- OpenCV provides performance optimization for commonly used kernels. three × 3,5 × 5,7 × The standard sigma core of 7 (sigma x = 0) has better performance than other cores.

## 3.4 bilateral filter

void bilateralFilter( InputArray src, OutputArray dst, int d, //The diameter of pixel neighborhood has a great impact on the efficiency of the algorithm. Generally, video processing does not exceed 5. You can set it to - 1, and the function will automatically design the amount of sigma space for the image double sigmaColor, //The Sigma value and sigmaColor of the color space filter are similar to the parameter sigma in the Gaussian filter double sigmaSpace, //The Sigma value of the filter in the coordinate space is sigma space. The greater the sigmaColor, the greater the intensity (color) included in the smoothing int borderType = BORDER_DEFAULT );

- Bilateral filter is a relatively large image analysis operator, that is, the edge is kept smooth.
- The process of Gaussian blur is to slow down the change of pixels in space, so it is closely related to the neighborhood, and the change range of random noise among pixels will be very large (that is, the noise is not spatially related). Based on this premise, Gaussian smoothing can reduce the noise and retain the small signal. However, this method destroys the edge information, and the final result is that Gaussian blur blurs the edge.
- Similar to Gaussian smoothing, bilateral filtering weighted average each pixel and the pixels in its region. Its weight consists of two parts: the first part is the same as Gaussian smoothing; The second part is also Gaussian weight. The difference is that it is not calculated based on spatial distance, but the color intensity difference. On the channel (color) image, the intensity difference is replaced by the weighted accumulation of each component.
- Bilateral filtering can be regarded as Gaussian smoothing, but pixels with higher similarity have higher weight, more obvious edge and higher contrast. The effect of bilateral filtering is to turn the source image into a watercolor painting. This idea is more significant after many iterations. Therefore, this method is very useful in the field of image segmentation.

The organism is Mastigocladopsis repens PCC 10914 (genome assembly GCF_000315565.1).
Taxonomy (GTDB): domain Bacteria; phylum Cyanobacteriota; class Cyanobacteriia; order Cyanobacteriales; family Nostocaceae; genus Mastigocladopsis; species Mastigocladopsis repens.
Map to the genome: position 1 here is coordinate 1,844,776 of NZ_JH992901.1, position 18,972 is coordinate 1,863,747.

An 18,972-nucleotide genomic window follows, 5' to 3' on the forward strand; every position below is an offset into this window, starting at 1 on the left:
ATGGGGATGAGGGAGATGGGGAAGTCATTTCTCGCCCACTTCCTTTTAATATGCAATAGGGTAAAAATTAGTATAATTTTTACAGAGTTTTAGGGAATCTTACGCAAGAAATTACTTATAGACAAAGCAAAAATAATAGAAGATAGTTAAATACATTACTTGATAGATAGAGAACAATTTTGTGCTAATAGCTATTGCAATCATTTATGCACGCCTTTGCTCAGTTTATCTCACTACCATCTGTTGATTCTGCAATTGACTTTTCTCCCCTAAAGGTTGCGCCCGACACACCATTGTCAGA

# 4. Derivative and gradient

## 4.1 Sobel derivative

void Sobel( InputArray src, OutputArray dst, int ddepth, //The depth or type of the target image. For example, if src is an 8-bit image, dst needs at least cv_ The 16S depth guarantees no overflow int dx, //The derivation order 0 means no derivation in this direction int dy, //The derivation order 0 means no derivation in this direction int ksize = 3, //Odd number > 1 means the width and height of the called filter. At present, the maximum support is 31 double scale = 1, //Scaling factor double delta = 0, //Offset factor int borderType = BORDER_DEFAULT );

- The most commonly used operator to represent differential is Sobel, which can realize arbitrary order derivative and mixed partial derivative.
- One advantage of Sobel operator is that the kernel can be defined as various sizes, and these kernels can be constructed quickly and iteratively.
- A large kernel can better approximate the derivative because it can eliminate the influence of noise. however. If the derivative changes sharply in space, the result will be biased.
- Sobel is not a real derivative because it is defined in discrete space. It is actually a polynomial. The second-order Sobel operation in the x direction represents not the second derivative, but the local fitting of the parabolic function. This also explains why a larger core is used, and a larger core fits more pixels.

## 4.2 Scharr filtering

- The disadvantage of Sobel operator is that the accuracy is not high when the kernel is small. For large kernels, the approximation process uses more points, so the accuracy problem is not significant.
- For 3 × 3, the farther the gradient angle is from the horizontal or vertical direction, the more obvious the error is.
- When Sobel is called, set ksize to cv::SCHARR to eliminate 3 × 3 the error caused by such a small but fast Sobel derivative filter. Scharr is also fast, but with higher accuracy.

## 4.3 Laplace transform

void Laplacian( InputArray src, OutputArray dst, int ddepth, int ksize = 1, double scale = 1, double delta = 0, int borderType = BORDER_DEFAULT );

- Laplacian() can be used for various scene processing. A common application is matching spots.
- Laplacian() is the sum of the derivatives of the image in the X and Y axes, which means that the value at a surrounded point or small spot (smaller than ksize) will become large. On the contrary, the value at points surrounded by smaller values or small spots will become large in the negative direction.
- Therefore, Laplacian can also be used for edge detection.